Sunday, September 25, 2011

Good Gifts and Harper’s Fool Folly

Decorated title for “Good Gifts and a Fool’s Folly”- Harper’s Young People version (1890)

Decorated title for “Good Gifts and a Fool’s Folly” - Twilight Land version (1894)

Sometimes Howard Pyle would alter his pictures after they were published. And in a few instances he would redo them entirely, like two for “Good Gifts and a Fool’s Folly.” These, however, he redid not out of choice, but of necessity.

In early 1892, Pyle was assembling his latest crop of fairy tales from Harper’s Young People into a children’s book, which - he hoped - would be on sale by the following Christmas. At his request, Harper & Brothers returned his original pen and ink drawings, but in a letter of March 6 Pyle noted that he hadn’t yet received the seven for “Good Gifts and a Fool’s Folly,” which appeared in the September 9, 1890, issue of the magazine.

Art editor Arthur B. Turnure tersely replied that they were gone.

Pyle, of course, was not happy. On March 10, 1892, he wrote:
If I may make bold to say so it impressed me as seeming just a little “cool” to tell me, without offering any explanation or remark or expression of regret, that my drawings for “Good Gifts and a Fool’s Folly” “were not preserved”. However, it occurred to me that perhaps the many calls upon your official correspondence did not allow the use of such formal expressions and also precluded your telling me why and how the drawings were not preserved.
Pyle added that perhaps Turnure - who had only taken charge of the Art Department in November 1891 - didn’t realize that the plan all along had been to publish the stories in book form - and that, with that understanding, he had charged less than usual for the illustrations. Pyle also expressed doubts that the plates used to print the magazine could be re-used for the book, because some of the pictures had “been so reduced as to have much of the artistic quality eliminated.” And he concluded, again somewhat pissily:
I do not, of course, know just where the responsibility for the loss of the drawings belongs, but, taking for granted that the Art Department should have seen to it that they were preserved, will you kindly let me know what you propose as an alternative in the event of the photo-reproductions not being found available for the book and failing the originals being recovered?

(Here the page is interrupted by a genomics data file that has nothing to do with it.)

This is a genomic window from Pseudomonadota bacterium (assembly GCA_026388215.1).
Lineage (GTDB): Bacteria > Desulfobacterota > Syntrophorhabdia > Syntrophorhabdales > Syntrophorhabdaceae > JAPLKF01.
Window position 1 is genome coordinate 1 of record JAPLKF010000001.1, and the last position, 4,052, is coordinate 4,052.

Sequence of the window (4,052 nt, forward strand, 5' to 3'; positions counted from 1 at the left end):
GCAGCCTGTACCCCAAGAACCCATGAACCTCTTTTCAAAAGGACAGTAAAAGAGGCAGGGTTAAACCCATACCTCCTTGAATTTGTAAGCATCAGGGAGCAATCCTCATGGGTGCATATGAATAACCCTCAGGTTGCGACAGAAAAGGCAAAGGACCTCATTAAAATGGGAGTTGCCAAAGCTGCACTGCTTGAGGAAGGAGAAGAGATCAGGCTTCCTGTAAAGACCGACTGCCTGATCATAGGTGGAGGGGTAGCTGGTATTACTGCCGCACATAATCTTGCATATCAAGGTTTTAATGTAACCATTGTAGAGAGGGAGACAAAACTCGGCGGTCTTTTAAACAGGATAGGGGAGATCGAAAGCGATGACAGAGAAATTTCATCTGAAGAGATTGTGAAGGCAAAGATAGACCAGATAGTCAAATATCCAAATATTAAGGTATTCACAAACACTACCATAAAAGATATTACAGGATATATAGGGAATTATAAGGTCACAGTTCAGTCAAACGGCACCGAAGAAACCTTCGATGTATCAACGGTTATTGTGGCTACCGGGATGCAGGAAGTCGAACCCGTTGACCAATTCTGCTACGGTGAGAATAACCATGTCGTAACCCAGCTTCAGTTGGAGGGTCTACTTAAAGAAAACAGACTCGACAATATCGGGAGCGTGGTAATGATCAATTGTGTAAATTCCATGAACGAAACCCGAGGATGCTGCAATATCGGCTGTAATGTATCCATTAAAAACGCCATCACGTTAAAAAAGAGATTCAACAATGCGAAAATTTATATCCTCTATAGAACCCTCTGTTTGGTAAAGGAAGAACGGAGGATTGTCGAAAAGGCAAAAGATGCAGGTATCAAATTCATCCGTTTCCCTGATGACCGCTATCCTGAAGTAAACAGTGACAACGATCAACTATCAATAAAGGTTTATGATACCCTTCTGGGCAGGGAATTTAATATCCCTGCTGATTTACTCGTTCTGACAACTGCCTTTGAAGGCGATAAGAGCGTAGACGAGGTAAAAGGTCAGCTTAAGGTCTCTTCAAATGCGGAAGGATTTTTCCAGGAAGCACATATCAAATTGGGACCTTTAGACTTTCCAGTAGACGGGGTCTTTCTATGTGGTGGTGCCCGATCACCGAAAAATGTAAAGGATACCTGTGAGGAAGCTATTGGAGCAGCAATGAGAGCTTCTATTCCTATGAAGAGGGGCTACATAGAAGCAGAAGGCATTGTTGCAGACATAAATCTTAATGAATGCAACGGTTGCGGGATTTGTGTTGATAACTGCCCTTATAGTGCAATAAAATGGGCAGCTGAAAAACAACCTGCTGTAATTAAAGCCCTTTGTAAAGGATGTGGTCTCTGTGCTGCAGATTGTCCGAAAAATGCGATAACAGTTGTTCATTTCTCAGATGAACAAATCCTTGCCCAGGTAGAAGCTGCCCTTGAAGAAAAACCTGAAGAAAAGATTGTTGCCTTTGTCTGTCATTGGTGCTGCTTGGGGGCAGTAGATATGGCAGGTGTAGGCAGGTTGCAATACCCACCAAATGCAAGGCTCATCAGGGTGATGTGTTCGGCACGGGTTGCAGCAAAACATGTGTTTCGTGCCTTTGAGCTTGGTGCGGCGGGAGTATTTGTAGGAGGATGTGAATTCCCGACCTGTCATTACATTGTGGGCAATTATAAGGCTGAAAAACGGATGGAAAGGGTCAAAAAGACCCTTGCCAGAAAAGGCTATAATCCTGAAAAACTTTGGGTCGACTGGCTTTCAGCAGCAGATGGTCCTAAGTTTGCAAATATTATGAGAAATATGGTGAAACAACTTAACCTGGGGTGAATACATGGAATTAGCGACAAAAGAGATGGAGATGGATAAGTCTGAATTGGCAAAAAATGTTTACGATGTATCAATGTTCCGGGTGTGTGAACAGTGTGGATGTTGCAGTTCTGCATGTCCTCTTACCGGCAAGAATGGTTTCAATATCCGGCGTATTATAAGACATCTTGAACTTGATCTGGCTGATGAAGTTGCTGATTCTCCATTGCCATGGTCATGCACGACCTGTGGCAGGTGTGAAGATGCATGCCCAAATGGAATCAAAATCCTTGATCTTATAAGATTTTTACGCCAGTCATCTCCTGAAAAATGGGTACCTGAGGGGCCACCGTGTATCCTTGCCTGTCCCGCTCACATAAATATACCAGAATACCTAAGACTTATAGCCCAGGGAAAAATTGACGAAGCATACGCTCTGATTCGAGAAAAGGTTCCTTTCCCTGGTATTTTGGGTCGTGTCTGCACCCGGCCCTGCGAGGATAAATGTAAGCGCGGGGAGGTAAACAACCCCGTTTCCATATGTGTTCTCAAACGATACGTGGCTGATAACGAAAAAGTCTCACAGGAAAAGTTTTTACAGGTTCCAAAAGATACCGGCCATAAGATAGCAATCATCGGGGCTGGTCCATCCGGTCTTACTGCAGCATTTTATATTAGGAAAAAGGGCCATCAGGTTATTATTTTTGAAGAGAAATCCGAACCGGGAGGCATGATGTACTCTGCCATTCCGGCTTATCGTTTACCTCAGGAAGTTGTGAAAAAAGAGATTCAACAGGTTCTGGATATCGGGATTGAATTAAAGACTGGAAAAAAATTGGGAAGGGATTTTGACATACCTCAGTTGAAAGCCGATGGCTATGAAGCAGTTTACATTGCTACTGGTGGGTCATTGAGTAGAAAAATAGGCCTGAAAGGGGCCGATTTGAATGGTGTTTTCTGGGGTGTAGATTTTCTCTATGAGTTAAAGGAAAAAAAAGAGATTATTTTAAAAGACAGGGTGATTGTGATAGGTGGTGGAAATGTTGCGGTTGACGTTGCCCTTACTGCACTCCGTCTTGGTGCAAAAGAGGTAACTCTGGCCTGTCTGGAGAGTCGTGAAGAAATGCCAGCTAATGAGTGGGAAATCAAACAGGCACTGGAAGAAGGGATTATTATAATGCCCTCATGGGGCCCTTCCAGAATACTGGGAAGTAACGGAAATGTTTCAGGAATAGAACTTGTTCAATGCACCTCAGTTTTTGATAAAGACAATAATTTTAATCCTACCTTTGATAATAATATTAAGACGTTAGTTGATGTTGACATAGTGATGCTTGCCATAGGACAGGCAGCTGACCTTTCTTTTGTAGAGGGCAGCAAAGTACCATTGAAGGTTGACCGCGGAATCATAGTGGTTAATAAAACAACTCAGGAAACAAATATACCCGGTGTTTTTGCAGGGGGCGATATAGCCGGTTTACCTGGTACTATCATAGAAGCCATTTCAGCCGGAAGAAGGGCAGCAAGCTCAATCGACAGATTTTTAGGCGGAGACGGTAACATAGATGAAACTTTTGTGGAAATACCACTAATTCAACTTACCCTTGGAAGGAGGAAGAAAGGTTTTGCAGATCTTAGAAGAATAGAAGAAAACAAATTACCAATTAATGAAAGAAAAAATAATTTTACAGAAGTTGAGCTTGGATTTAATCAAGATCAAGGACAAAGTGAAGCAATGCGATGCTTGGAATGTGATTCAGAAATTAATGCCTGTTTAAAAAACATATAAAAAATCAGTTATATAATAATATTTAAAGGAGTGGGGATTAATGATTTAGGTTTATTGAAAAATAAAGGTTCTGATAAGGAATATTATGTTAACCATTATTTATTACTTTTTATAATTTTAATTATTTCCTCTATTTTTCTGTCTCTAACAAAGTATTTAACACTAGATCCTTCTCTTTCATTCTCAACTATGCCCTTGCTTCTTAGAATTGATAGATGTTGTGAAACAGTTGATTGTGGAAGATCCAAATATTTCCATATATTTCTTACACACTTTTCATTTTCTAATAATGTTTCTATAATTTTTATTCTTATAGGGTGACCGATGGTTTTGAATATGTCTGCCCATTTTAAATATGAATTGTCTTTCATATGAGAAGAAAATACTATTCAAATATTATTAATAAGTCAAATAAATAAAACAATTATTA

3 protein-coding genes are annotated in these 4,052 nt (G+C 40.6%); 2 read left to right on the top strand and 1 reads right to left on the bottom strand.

Then it was Turnure’s turn to take offense (his reply to Pyle is missing, unfortunately). But Pyle had calmed down by March 12, and he apologized, explaining, “that I have been, perhaps, somewhat over worked of late and I am sure that you will know that overwork is somewhat apt to disturb ones poise - I know it makes me irritable.” He sheepishly figured that if he could “give up several magazine illustrations, I may find time to do my work more quietly and not be so quick to take offense for small things.”

He also pointed out that the loss of the pictures wasn’t what annoyed him so much as what - “doubtless in my haste” - he saw as Turnure’s “slighting and indifferent regard of the fact.” He went on:
You see that the matter of making up this proposed book is of considerable importance to me. I want it to be as perfect as possible and to not have any make-shift about it if it can be avoided.
However, after this uncomfortable back-and-forth - and having realized that he still needed to write and illustrate more fairy tales to flesh out the book - Pyle put the project on hold for two years. In the meantime, Turnure (by the way, a founder of The Grolier Club, of which Pyle was an early member), had left the Art Department and had gone on to found Vogue.

In a July 18, 1894, letter to Harper & Brothers, Pyle wrote that - with two exceptions - the Harper’s Young People plates for “Good Gifts and a Fool’s Folly” could be re-used in printing the book (by then called Twilight Land), after all: “The first drawing is the decorated title, which I have re-drawn, and the other is the one which is to be used either as a tail-piece or as a final illustration - the man sitting among the rocks.”

And although those seven particular originals “were not preserved” at the Harper offices, two of them have since turned up, so perhaps they weren’t thrown out, pulped, or burned, but (as Pyle himself had theorized) they went home with an admiring member of the art staff.

“He lay there sighing and groaning” - Harper’s Young People version (1890)

“He lay there sighing and groaning” - Twilight Land version (1894)

NOTE: The original copies of the letters quoted above belong to the Morgan Library. I assume, however, that since Pyle, who died in 1911, wrote them in 1892 and 1894, I am justified in quoting them at length. But I hope that someone will alert me if my assumption is incorrect.

1 comment:

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